Ghana’s vision to increase its non-traditional export led to the development of the African Growth and Opportunity Act (AGOA) Strategy in 2016 after the US agreed to a renewal of AGOA over a ten year duration, from 2015 to 2025. In a validation workshop on AGOA Strategy, U.S. Ambassador to Ghana joined officials from the Ministry of Trade and Industry to identify best ways of rolling out the strategy. Also present at the event were producers, processors, and exporters – as the AGOA Strategy is heavily dependent on these sectors. At large, the strategy helps Ghanaian companies take advantage of AGOA, a trade preference provided by the U.S. government to African countries allowing duty-free access to certain goods.
The future of the AGOA Strategy will also be dependent of partnerships between the Ministry of Trade and Industry and its agencies, such as Ghana Export Promotion Authority, the Free Zones Board and Ghana Standards Authority. Collaboration is also required with the Customs Division of the Ghana Revenue Authority under the Ministry of Finance; Food and Drugs Authority; and the Plant Protection and Regulatory Services Directorate of the Ministry of Food and Agriculture.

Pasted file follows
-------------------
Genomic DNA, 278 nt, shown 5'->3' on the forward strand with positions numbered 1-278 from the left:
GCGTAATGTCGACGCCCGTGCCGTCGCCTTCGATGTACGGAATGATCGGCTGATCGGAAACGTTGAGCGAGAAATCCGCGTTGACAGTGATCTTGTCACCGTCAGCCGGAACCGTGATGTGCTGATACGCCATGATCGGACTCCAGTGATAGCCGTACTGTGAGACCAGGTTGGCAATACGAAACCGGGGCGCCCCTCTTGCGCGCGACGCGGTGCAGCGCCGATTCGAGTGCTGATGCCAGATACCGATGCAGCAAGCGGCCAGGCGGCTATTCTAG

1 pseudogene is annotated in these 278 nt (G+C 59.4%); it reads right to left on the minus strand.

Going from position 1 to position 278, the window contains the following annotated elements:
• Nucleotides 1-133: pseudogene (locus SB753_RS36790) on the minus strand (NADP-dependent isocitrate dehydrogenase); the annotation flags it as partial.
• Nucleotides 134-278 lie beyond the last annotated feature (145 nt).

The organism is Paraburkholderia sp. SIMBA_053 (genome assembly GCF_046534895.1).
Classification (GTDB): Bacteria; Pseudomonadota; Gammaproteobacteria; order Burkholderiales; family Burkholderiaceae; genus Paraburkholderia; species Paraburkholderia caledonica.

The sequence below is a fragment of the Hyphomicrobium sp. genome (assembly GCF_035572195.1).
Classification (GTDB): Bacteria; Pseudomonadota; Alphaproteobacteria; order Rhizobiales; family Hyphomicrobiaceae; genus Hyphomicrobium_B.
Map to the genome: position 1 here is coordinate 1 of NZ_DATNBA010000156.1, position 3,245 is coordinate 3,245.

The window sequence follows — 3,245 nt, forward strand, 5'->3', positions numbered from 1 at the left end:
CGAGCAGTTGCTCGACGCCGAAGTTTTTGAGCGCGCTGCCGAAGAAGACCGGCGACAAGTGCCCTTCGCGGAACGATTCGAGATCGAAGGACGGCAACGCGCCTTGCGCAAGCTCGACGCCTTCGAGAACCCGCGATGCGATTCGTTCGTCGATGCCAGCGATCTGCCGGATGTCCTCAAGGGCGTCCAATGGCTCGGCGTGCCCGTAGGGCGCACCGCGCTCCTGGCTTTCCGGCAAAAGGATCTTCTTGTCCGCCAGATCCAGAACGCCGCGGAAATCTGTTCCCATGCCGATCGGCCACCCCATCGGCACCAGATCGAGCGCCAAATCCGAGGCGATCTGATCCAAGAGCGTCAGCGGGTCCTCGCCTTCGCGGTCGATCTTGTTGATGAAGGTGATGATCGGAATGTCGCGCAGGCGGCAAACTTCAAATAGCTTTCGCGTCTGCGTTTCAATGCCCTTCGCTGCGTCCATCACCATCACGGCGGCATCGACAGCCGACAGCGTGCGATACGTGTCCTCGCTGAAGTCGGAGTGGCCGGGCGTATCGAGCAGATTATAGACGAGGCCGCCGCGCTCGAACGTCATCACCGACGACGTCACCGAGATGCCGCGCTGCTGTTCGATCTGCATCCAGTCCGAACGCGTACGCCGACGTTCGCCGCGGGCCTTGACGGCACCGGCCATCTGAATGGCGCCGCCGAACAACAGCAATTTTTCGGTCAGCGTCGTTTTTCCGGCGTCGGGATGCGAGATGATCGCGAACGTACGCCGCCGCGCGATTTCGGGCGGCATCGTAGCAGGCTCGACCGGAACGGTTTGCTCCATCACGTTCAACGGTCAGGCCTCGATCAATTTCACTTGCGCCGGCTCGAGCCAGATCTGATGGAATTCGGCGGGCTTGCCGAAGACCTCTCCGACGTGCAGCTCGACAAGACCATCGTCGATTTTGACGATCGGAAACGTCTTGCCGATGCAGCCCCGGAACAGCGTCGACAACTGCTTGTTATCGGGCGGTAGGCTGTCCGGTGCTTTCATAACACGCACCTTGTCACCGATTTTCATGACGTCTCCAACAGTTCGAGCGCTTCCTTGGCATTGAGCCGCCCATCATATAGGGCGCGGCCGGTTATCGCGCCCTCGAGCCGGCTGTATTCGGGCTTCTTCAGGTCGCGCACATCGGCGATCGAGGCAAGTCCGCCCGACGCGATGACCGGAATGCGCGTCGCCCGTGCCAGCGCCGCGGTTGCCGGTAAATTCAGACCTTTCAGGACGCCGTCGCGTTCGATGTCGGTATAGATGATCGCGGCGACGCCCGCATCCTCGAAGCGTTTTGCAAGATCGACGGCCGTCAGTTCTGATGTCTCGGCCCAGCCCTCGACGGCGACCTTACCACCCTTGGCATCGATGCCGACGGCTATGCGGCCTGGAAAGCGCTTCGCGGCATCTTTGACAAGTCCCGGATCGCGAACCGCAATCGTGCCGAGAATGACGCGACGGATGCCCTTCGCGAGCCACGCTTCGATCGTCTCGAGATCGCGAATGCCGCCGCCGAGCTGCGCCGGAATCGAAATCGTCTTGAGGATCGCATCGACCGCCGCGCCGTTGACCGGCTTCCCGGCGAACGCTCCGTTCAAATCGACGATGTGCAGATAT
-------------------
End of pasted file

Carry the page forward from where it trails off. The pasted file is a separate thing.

Commenting on this development, the U.S. Ambassador to Ghana said “I sincerely hope that after this validation event, companies will do more to take advantage of AGOA, and that the Government of Ghana will set forth additional policies that will enable the private sector to flourish.”